The verdict is in. George Zimmerman will not spend a day in prison for the killing of Trayvon Martin. Whether your response to the verdict was glee, grief, or indifference, there are lessons to be learned. Much of the national conversation has centered on whether or not justice was served. For me, the trial and its conclusion were a lesson in the limitations of retributive justice and the need for restorative approaches to justice.
What's the difference? Retributive justice is primarily focused on addressing the harm done to crime victims and the wider society through punishing the offender. This is the tradition of justice with which most of us are most familiar and it has its place in the social order. Punishment can provide a sense to victims and perpetrators alike that people are held accountable for their actions, that wrongdoing will be rectified in some way. However, I have lost faith in our ability to punish our way to better human beings or a better world. In the United States we have certainly tried.
Indeed, according to the Southern Center for Human Rights, the United States has less than five percent of the world's people, yet accounts for 25 percent of the world's prisoners. The incarceration rate in the United States is seven times higher than the rate in Western Europe, and more than one in 100 adults are currently incarcerated. The Bureau of Justice Statistics reports that at the end of 2011, about 6.98 million people were under some form of adult correctional supervision, the equivalent of about one in 34 U.S. adults—or about 2.9 percent of the adult population.
While the Bureau notes that this is an overall decrease, I doubt this comes as much comfort to the human beings behind the numbers. The impact of what some scholars refer to as mass incarceration has been devastating. Research suggests that these include the weakening of labor markets and economic strain on families and damage to life chances of children whose parents are captives in this system. Such sobering facts have forced me from an agnostic to a believer in that other tradition: restorative justice.
A remarkable example of restorative justice in action was the work of the Truth and Reconciliation Commission in South Africa during that country's transition from a racial dictatorship to a multiracial democracy. The mission of the TRC included investigating alleged human rights abuses during the apartheid era and providing a forum for victims and perpetrators to tell their stories.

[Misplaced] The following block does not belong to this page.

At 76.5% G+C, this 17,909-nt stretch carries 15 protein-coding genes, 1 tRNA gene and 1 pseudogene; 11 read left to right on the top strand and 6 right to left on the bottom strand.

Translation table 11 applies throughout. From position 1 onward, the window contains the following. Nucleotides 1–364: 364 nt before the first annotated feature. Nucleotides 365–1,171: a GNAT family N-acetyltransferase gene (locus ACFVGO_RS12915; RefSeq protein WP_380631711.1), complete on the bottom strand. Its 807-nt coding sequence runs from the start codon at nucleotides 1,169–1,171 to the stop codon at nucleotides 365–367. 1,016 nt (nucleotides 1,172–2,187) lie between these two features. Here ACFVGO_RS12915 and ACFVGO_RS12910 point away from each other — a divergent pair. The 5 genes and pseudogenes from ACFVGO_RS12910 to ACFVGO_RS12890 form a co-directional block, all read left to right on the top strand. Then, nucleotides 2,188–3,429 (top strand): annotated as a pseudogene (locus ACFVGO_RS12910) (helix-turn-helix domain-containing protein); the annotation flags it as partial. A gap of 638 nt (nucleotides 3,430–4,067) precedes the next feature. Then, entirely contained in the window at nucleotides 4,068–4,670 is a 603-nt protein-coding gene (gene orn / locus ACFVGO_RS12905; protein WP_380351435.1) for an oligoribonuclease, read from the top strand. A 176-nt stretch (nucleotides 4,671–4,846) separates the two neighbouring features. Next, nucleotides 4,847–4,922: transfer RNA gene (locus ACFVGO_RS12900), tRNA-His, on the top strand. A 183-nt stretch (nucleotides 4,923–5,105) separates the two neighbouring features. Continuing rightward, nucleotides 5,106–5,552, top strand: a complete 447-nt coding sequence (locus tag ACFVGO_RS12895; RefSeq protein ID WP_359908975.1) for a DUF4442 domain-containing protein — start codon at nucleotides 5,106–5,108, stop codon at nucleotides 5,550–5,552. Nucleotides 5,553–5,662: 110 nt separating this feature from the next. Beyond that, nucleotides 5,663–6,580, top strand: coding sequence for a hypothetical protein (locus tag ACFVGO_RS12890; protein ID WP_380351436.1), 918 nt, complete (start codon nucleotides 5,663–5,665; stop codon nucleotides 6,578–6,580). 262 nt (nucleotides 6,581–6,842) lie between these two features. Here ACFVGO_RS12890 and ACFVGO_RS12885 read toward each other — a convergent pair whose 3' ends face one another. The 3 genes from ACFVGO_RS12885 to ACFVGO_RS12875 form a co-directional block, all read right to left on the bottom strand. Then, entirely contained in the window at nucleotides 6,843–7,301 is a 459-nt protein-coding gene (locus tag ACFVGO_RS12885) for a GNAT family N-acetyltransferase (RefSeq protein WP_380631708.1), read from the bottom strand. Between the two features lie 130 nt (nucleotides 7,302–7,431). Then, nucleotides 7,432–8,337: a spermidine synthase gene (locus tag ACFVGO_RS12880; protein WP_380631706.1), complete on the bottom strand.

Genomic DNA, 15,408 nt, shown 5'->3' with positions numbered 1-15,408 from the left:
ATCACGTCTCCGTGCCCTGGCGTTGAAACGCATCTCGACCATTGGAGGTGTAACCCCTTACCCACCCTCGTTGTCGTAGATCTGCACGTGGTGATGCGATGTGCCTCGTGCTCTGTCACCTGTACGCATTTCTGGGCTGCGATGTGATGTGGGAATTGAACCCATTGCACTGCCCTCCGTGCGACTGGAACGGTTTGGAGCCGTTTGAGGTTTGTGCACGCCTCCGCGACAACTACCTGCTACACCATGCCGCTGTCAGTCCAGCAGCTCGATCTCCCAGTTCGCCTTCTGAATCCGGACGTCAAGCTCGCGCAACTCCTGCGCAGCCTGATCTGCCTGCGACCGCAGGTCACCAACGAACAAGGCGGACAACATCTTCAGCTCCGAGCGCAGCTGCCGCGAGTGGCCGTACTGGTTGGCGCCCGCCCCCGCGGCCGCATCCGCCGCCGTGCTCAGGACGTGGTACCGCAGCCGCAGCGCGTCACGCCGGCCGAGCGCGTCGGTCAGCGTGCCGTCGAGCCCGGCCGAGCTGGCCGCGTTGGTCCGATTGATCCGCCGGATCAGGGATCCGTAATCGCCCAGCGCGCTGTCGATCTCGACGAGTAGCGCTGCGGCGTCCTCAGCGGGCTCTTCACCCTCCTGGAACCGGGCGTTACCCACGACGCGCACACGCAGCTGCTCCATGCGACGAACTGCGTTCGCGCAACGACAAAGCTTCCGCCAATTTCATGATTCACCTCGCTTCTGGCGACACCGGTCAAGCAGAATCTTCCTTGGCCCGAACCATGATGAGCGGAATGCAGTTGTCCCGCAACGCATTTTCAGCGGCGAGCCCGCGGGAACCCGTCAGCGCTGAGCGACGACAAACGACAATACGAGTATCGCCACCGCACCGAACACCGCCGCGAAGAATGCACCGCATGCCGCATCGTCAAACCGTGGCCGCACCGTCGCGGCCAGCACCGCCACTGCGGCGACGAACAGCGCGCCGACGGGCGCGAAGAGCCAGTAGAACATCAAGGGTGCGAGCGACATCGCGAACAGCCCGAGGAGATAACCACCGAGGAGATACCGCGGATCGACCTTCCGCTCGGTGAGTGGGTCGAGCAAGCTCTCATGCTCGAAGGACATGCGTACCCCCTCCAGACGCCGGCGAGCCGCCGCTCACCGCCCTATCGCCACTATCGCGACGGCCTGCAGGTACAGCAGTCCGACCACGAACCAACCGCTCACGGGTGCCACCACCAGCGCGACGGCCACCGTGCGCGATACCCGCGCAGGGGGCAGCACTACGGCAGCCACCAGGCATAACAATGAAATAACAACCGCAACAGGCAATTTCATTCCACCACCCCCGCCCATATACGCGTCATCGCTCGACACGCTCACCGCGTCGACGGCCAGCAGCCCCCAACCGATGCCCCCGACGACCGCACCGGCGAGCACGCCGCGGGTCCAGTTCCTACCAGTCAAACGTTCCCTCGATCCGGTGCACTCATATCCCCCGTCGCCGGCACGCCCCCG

Among its more controversial elements was the possibility of amnesty for some perpetrators. In order to be considered for amnesty, applicants had to meet two conditions: their crimes had to be politically motivated and they had to tell the whole truth of what they had done. It's important to note that this process did not represent a "get out of jail free card." Of 7,112 petitioners, only 849 were granted amnesty. Retired Archbishop Desmond Tutu, chair of the RTC says that restorative justice has deep roots in the African tradition of Ubuntu which involves recognition that "My humanity is caught up, is inextricably bound up, in yours." The application of Ubuntu to the administration of justice, says Tutu,
"… holds as central the essential humanity of the perpetrator of even the most gruesome atrocity, never giving up on anyone…Restorative justice believes that the offense has caused a breach, has disturbed the social equilibrium, which must be restored, and the breach healed, through a process through which the offender and the victim can reconciled and peace restored."
George Zimmerman being found guilty and punished for the killing of Trayvon Martin might have satisfied the demands of retributive justice. It might have satisfied the perfectly reasonable desire of many that he be held accountable for his actions. I wanted that as well. However, would the breach he caused in the fabric of the nation have been healed? Would reconciliation have prevailed and peace been restored?
These nagging questions may be why I have found it difficult to banish George Zimmerman beyond the bounds of my concern and compassion. Not because of what it might mean for him, but for all of us. Hope is the heart of restorative justice. In this case it involves at least the hope that the George Zimmermans of the world can change. Any real hope of a more racially just and equitable America requires such a change.
My hope is that among the many responses to this verdict, people will consider becoming serious students of restorative justice. Such students are actively exploring its implications in diverse contexts as an alternative to the limitations of punishment alone. These include practices such as family group conferencing—decision-making meetings that build upon the resources of family and the greater community; victim/offender dialogue—a face-to-face meeting with victim of a crime or surviving family member/s and the offender who committed the offense/crime; and circle process—drawing key stakeholders together to solve problems, establish support, and build connection.)
In Zimmerman's case, none of these practices would have necessarily precluded punishment in some form, but they might have broadened the focus and created additional possibilities for all parties and the wider community.
As we strive to better understand the implications of restorative justice, we can draw inspiration from those who have walked ahead of us. As Nelson Mandela, a man whose response to crimes committed against him exemplified the spirit of restorative justice once said, "No one is born hating another person because of the color of his skin, or his background, or his religion. People must learn to hate," said Mandela, "and if they can learn to hate, they can be taught to love, for love comes more naturally to the human heart than its opposite."